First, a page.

JLR boss stops short of denying PSA takeover rumours
JaguarLand Rover boss Dr Ralf Speth has insisted that he has not discussed any sale of his company to PSA with the French giant’s chief Carlos Tavares - but he has stopped short of quashing increasing speculation that the British brands could soon face a change of ownership.
Reports last week suggested that PSA is keen to acquire the Jaguar and Land Rover brands from existing owner Tata, in a bid to widen its portfolio to include more premium vehicles. Speaking at the Financial Times Future of the Car Summit, Jaguar Land Rover boss Dr Ralf Speth said that he “couldn’t confirm discussions” - but he declined to deny that any talks had taken place.
“I meet Carlos Tavares at an ACEA [European car manufacturer’s association] meeting,” Speth said, “but we didn’t have any discussion about ownership.”
When asked more directly if he knew of any talks between PSA and Tata, Speth replied, “There are rumours, but I cannot really confirm any of these discussions.”
The story first broke when a leaked “post-sale integration document”, seen by Press Association (PA), highlighted the benefits of a union between the two companies, with insiders at JLR telling PA that “things are moving quickly behind closed doors". The source added: "Just look at how close the two firms are in the UK - the two head offices in Coventry and Gaydon are just 25 miles apart and both firms make cars in the UK.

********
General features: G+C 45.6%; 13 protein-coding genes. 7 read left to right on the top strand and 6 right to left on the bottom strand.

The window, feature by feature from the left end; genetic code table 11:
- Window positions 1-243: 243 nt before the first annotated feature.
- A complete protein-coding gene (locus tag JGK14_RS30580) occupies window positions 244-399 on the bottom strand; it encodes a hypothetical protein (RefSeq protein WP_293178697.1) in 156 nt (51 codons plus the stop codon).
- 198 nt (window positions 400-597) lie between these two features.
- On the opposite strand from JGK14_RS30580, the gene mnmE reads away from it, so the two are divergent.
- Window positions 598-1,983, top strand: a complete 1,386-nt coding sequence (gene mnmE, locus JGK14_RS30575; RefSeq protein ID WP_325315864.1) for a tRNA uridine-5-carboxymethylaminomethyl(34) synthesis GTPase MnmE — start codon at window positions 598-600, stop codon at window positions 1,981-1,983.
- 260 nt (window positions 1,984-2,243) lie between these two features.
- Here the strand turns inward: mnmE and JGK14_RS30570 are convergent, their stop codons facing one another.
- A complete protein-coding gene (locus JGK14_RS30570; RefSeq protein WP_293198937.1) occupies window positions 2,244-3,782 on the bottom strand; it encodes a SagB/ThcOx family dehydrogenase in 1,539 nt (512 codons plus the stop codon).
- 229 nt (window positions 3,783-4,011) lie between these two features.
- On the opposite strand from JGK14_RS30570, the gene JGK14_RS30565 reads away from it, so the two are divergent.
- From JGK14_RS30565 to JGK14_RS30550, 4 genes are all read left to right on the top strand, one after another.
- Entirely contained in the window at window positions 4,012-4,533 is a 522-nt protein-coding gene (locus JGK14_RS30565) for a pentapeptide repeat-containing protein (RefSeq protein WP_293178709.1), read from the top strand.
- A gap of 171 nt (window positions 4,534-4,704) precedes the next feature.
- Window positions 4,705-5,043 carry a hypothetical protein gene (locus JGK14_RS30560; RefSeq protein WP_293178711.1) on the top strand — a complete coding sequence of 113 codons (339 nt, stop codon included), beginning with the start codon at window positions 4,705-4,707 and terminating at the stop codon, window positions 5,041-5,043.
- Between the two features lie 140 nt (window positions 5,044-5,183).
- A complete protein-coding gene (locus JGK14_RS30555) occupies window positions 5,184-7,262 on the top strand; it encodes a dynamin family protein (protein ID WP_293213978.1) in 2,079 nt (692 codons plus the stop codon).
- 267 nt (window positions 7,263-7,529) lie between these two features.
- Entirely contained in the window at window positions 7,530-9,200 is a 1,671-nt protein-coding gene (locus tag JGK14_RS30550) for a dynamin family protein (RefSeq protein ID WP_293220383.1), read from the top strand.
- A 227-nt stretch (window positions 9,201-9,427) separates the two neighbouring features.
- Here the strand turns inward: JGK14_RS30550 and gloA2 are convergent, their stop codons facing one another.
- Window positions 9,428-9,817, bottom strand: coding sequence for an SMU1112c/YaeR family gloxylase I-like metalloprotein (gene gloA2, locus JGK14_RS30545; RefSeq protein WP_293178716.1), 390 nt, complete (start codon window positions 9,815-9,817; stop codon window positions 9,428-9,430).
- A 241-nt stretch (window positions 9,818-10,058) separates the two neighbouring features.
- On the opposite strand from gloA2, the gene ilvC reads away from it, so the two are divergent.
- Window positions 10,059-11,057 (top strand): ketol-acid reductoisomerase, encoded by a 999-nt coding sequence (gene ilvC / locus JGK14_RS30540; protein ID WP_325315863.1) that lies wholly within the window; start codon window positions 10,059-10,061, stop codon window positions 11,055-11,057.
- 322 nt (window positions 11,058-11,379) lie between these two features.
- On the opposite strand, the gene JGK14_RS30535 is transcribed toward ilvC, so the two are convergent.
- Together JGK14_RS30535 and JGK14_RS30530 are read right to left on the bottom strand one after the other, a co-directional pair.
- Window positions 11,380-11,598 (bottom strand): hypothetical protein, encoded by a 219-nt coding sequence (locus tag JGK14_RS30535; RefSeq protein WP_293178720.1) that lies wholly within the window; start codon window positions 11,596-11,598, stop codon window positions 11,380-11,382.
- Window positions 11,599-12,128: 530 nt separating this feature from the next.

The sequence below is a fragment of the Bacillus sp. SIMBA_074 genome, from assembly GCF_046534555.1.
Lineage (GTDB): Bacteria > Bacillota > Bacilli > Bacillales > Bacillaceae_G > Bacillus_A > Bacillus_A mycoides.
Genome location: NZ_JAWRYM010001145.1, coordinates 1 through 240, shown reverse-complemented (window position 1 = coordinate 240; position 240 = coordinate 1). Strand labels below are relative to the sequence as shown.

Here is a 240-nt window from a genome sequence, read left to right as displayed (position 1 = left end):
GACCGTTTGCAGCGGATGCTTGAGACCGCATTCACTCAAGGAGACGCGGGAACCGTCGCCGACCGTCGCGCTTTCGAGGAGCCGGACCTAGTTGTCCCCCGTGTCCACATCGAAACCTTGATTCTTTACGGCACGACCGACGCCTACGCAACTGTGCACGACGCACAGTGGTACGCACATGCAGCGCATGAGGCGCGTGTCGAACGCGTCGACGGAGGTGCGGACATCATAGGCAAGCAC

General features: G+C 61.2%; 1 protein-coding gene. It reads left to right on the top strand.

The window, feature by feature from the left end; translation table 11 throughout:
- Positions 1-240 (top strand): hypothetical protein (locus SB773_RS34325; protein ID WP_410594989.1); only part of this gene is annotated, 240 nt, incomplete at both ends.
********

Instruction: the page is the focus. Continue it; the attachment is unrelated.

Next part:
A statement from PSA said the company was in “no hurry” to buy JLR, but that "If an opportunity comes, like Opel (Vauxhall), we will consider it." PSA, which is 13.68 per cent owned by the French Government, has had significant success since buying Opel/Vauxhall from General Motors, with Opel/Vauxhall bringing in an €859 million profit in 2018, compared with the €257 million loss it made in 2016 when it was owned by General Motors.
JLR’s parent company, Tata Motors, however, told PA that: "there was no truth to rumours that Tata Motors is looking to divest its stake in JLR".
Suggestions that Jaguar Land Rover could be sold follow the firm posting a £273-million loss in the final quarter of 2018, and downgrading the value of assets by £3.1 billion. The recent success of the electric Jaguar I-Pace and all-new Range Rover Evoque have done much to lift JLR’s profile, as has the introduction of more plug-in hybrid and mild hybrid models, but they come off the back of a downturn in the company’s key Chinese market, and slow-selling models like the Jaguar XE and Land Rover Discovery.
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